The opportunity that has arisen to help the world step back from the nuclear abyss and make progress toward resolving the issue of North Korea is too important to let slip. The US has done its best to spoil things, true to its “bull in a china shop” policy. It is left for the other relevant actors to find ways to salvage the situation. That is exactly what the Europeans are trying to do now that Washington has withdrawn from the Iran nuclear deal. This is the time when actors who enjoy international credibility need to step in and give diplomacy a chance.
On May 31, Russian Foreign Minister Sergei Lavrov met with North Korean leader Kim Jong Un to discuss the prospects for the still fragile negotiation process and to invite him to visit Moscow. The parties agreed to schedule a summit. This year marks the 70th anniversary of the establishment of diplomatic relations between the two countries. There has been no Russian-N. Korean summit since 2000, when President Putin visited Pyongyang.
Russia supports the phased lifting of sanctions against the DPRK, in tandem with gradual denuclearization, which cannot be achieved at one go. The talks revealed Pyongyang’s readiness to denuclearize step-by-step — which is a good basis for further talks, but Washington wants it to disarm all at once, without any security guarantees in return. The fate of the US-N.Korean top-level meeting slated for June 12 in Singapore is still hanging in the balance.
Moscow has expressed its support of the joint Panmunjom Declaration on the denuclearization of the Korean Peninsula, which was made public in April. Its push for peace is aligned with the goals and efforts initiated by South Korea, Japan, and China and is based on the Russian-Chinese joint statement on North Korea’s problems that was issued last July. That document proposes a joint initiative for a gradual settlement of the nuclear problem.
During the visit, Mr. Lavrov also discussed ways to expand relations during the meeting with his N. Korean counterpart, Ri Yong Ho. In addition, he conveyed the message that Russia is interested in pursuing joint economic projects, including railway construction, that are a win-win for everyone. A railway could connect Seoul with Europe by passing through Russian territory.
The reduction of tensions could make it possible to open up oil and gas pipelines stretching from Russia to South Korea and China. Ships would visit N. Korean ports. The parties are involved in talks on building a new bridge across the Tumen River that would allow traffic to cross directly, without making a lengthy detour through China. The two nations have their eyes on a trading future beyond the sanctions and military tensions. Moscow does not view punitive measures as an effective foreign-policy tool. And Pyongyang has been subject to them since 2006. They haven’t stopped it from going nuclear and have had no influence on Pyongyang’s foreign policy.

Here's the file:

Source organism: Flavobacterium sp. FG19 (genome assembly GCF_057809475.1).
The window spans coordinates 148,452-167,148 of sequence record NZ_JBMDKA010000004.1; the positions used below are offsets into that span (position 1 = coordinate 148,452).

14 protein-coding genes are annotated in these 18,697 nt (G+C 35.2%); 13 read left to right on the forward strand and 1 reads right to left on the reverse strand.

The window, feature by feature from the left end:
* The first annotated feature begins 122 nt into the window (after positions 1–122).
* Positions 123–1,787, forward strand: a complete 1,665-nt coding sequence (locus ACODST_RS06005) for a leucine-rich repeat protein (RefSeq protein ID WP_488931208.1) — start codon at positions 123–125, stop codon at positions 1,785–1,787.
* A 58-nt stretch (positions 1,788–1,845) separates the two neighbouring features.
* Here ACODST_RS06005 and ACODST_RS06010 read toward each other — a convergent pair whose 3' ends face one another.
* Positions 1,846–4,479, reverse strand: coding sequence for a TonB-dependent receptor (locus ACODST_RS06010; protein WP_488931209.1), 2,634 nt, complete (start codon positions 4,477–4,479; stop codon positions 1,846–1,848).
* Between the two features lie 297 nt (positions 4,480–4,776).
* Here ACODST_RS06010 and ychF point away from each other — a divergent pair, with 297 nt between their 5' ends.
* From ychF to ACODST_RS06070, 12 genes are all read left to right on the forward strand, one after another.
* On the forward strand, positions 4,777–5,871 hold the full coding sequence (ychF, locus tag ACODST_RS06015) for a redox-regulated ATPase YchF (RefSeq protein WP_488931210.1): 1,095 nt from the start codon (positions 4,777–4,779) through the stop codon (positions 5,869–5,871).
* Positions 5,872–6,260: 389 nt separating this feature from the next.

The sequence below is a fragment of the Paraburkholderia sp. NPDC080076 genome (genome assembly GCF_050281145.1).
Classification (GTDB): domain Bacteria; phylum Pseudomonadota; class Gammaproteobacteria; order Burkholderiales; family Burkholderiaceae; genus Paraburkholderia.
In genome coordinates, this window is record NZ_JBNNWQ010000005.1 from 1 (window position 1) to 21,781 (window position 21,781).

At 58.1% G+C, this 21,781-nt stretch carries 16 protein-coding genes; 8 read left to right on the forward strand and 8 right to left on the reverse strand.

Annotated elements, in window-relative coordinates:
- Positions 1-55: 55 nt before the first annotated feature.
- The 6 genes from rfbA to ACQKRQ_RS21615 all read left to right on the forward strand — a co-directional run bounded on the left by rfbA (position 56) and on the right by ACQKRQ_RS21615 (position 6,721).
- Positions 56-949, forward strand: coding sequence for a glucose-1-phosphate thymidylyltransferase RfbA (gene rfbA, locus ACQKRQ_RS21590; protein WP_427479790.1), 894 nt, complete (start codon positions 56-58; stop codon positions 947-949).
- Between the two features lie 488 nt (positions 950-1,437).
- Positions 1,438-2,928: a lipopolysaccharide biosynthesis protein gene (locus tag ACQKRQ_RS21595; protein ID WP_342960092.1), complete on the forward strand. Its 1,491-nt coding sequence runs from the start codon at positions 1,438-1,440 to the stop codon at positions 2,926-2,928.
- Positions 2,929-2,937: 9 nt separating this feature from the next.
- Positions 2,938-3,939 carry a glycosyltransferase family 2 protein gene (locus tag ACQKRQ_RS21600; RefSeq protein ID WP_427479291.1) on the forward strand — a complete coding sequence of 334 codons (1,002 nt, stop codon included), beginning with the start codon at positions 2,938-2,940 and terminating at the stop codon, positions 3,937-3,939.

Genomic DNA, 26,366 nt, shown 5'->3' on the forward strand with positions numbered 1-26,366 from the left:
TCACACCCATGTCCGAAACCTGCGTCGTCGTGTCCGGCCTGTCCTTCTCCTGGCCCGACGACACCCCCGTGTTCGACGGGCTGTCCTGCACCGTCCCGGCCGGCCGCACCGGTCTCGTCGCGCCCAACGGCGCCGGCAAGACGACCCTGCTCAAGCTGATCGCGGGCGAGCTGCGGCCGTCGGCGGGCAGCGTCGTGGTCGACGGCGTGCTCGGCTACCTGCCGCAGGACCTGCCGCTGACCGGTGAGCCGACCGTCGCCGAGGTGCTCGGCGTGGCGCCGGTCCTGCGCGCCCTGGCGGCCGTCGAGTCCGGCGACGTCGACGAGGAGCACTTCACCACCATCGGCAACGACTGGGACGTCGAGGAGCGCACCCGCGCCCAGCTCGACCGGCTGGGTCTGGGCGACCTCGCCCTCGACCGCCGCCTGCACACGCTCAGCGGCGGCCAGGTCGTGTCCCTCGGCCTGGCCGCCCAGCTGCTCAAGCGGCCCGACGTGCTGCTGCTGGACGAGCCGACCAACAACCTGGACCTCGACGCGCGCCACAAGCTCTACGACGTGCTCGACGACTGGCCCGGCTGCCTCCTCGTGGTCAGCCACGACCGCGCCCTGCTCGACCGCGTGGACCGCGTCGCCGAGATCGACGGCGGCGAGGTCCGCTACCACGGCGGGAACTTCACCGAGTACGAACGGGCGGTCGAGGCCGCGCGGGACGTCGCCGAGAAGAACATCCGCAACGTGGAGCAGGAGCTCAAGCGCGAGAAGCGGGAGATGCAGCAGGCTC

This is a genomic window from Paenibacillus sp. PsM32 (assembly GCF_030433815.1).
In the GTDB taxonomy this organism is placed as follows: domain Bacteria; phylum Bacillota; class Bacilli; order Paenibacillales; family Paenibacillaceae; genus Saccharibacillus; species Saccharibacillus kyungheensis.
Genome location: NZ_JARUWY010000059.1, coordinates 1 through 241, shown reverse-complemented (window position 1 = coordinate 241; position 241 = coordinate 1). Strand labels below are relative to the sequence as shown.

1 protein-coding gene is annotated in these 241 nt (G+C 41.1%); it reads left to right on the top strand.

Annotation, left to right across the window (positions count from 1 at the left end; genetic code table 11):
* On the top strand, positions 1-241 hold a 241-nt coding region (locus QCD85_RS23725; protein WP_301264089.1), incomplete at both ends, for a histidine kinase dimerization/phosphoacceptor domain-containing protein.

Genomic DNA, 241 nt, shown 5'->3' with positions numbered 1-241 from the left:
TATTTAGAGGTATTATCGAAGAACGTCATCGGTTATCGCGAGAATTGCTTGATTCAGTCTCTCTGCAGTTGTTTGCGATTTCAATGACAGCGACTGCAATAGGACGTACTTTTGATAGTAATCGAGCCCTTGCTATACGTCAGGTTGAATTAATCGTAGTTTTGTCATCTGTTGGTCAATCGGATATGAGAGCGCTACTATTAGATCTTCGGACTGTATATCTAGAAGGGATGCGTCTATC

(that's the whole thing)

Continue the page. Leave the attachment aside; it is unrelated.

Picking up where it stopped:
Russia can make a substantial contribution to the budding peace process. It has lucrative economic projects to offer and its clout in the Asia-Pacific region is rising. Moscow has welcomed the planned summit between the US and North Korea. Actually, Lavrov’s visit contributed to galvanizing the N. Korea-US dialog. Washington needs a foreign policy breakthrough before the November mid-term elections, but a framework agreement serving as a basis for further long, hard talks is the most realistic scenario. Even if the anticipated meeting does not take place, the negotiation process is likely to start with Russia playing an important role.
Moscow is not doing any of this just to score points before the elections, but because normalizing the situation on the peninsula is of vital interest. After all, the recently demolished N. Korean nuclear test site was located only 200 km. from its border. For the US, the DPRK is a security problem, which could potentially turn into a threat, but Russia views that nation as a neighbor with whom it shares a border. Moscow is not trying to beat America to the punch, but is rather protecting its own vital national interests.
Now that the US has left the Paris climate accord, the Trans-Pacific Partnership agreement, and the Iran deal and is teetering on the edge of tearing up the INF Treaty with Russia, it’s hardly a reliable partner with whom to sign binding agreements. Any deal, if reached, would need guarantors. If security guarantees ever become part of the agreement between Pyongyang and the other parties, Russia is perfectly suited for this role as one of the few nations the DPRK trusts, thus making Moscow an indispensable part of the process.